Research shows that anyone with celiac disease will have a reaction to ingestion of gluten when it reaches just 100 mg per day. Some people have been shown to react with as little as 10mg per day. In either case, we are talking about a very small amount: the equivalent of 1/8 to 1/64 of a teaspoon of flour.
There are about 600 mg of flour in 1/8 teaspoon and in it there are about 80mg of gluten. Thus, 10 mg of gluten is just 1/64 of a teaspoon. Conversely, if a gluten-free product measures to 20 ppm per serving it would require ingesting of more than two pounds of that product in one day. (page 122)
I knew that cross contamination was a problem, but I didn’t really understand the scope of it. I had heard that working in a bakery that handles flour was not recommended for those with celiac disease, as you are likely to inhale too much flour. 1/8 of a teaspoon is a crazy small amount.
I’m also learning that when I eat out I need to be more specific. I need to start validating that things to do not contain any wheat, rye, or barley derivatives. I need to validate that kitchen processes don’t cross contaminate. I need to validate that sauces to not contain soya sauce, unless that soya sauce happens to be gluten free.
Cross-contamination occurs in two primary instances and should be considered at any restaurant. One may occur when a meal is prepared in the same frying oil as other foods containing possible allergens. The second may occur when food particles are transferred from one food to another by using the same knife, cutting board, pan, grill or other utensils without washing the surfaces or tools in between uses. (page 179).
I haven’t yet figured out the right words to use to explain this in a restaurant context. I always tell the waiter/waitress that I have celiac and that the food must be absolutely gluten free. I try to ensure that they know that it cannot be cross contaminated. When I’m eating at a local place, I can emphasize that if the food makes me sick I will not be a return customer – this doesn’t carry as much weight when I travel.
I am travelling next week and I am nervous. I’m a little afraid that somewhere along my travels I’ll meet with cross-contamination (as we call it in the celiac world – being glutened).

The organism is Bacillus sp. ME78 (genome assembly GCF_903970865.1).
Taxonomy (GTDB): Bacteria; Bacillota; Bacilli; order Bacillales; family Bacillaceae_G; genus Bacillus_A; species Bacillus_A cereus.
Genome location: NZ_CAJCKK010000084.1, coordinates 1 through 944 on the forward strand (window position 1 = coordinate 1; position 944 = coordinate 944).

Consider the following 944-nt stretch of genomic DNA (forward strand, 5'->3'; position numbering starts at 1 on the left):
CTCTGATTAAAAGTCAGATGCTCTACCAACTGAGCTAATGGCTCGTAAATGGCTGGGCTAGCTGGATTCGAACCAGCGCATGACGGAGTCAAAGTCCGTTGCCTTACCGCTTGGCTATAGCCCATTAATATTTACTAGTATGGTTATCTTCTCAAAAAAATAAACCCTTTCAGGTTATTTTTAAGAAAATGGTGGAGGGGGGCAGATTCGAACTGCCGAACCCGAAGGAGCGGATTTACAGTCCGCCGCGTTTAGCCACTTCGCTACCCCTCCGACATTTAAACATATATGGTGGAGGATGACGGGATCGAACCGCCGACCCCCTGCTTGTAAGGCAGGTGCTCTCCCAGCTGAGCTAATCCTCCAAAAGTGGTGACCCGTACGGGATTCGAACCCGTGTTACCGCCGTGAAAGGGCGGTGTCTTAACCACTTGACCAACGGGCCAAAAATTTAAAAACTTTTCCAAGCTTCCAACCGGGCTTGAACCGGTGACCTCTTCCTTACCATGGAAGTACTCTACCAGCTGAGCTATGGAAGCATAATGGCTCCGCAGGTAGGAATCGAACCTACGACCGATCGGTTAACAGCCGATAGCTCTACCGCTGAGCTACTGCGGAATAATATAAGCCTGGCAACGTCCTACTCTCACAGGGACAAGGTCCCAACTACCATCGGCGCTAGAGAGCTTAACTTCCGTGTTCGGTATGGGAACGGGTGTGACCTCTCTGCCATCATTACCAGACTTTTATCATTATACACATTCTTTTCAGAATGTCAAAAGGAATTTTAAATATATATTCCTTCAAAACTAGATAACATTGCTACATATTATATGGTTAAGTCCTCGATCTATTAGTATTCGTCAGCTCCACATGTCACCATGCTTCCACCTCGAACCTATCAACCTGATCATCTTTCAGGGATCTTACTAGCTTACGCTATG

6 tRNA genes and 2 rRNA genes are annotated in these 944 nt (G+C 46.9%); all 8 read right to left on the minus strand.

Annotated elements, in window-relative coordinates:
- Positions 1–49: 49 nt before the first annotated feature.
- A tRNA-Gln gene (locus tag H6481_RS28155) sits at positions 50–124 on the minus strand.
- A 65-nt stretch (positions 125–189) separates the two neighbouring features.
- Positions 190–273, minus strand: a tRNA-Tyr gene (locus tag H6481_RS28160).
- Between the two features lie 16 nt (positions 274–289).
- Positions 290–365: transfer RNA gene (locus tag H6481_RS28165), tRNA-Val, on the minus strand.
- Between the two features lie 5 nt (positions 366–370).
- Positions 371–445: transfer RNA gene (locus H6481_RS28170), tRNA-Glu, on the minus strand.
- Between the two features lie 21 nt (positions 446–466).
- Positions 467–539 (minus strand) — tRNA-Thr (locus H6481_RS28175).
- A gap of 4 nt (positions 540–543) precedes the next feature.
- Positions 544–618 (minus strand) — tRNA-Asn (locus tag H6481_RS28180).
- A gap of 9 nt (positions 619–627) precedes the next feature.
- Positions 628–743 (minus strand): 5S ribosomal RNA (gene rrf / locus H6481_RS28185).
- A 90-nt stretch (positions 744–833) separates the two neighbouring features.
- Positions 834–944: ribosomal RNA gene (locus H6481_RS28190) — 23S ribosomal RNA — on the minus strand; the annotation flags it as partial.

A friend asked, what happens when I accidentally ingest gluten? Unfortunately, I don’t have an immediate response – so I don’t know to stop eating it when it is happening. I also am never 100% certain where I got the cross contamination. I usually get hit with fatigue within an hour or two of exposure. The next day I get smelly stools and diarrhea. I get some swelling in my stomach, which causes my belly button to move to the right (in part this is because of my breast reconstruction surgery, which has created a lot of scar tissue in my stomach, making it swell on the left side only). Fortunately, I don’t get a lot of swelling. Then a day or two later I get a bout of dermatitis herpetiformis. May get really painful blisters on my hands that last a day or two then go away. I get rashes around some of my scar tissue that can take weeks to clear up (I’m still waiting on that, as I haven’t successfully gone two weeks without getting glutened).
My physical symptoms are rather minor – such that they would not be enough of a deterrent to keep me from eating gluten occasionally – although, honestly, the dermatitis herpetiformis is almost bad enough to be a motivating factor in and of itself. The larger issue is the long-term impacts of gluten exposure. This is the part they don’t tell you much about in the books because they don’t want to scare you. With each incident of gluten exposure, the villi in my small intestine flatten. It can take months (or 1-2 years given my age) for them to heal. The villi are what your body needs to absorb nutrients. When they are flat, you can suffer from malnutrition – and all the long-term effects of systemic malnutrition apply. So, I may experience some temporary discomfort when expose, that isn’t my biggest worry. My bigger worry is with the long-term systemic damage to my body – a body that is already having to deal with long-term systemic impacts of chemotherapy.
And so, with that, I ask that you appreciate that I’m not kidding or joking when I say that I need a gluten-free meal that is not cross-contaminated. I’m not trying to be a pain. I just want to have a nice meal that doesn’t make me sick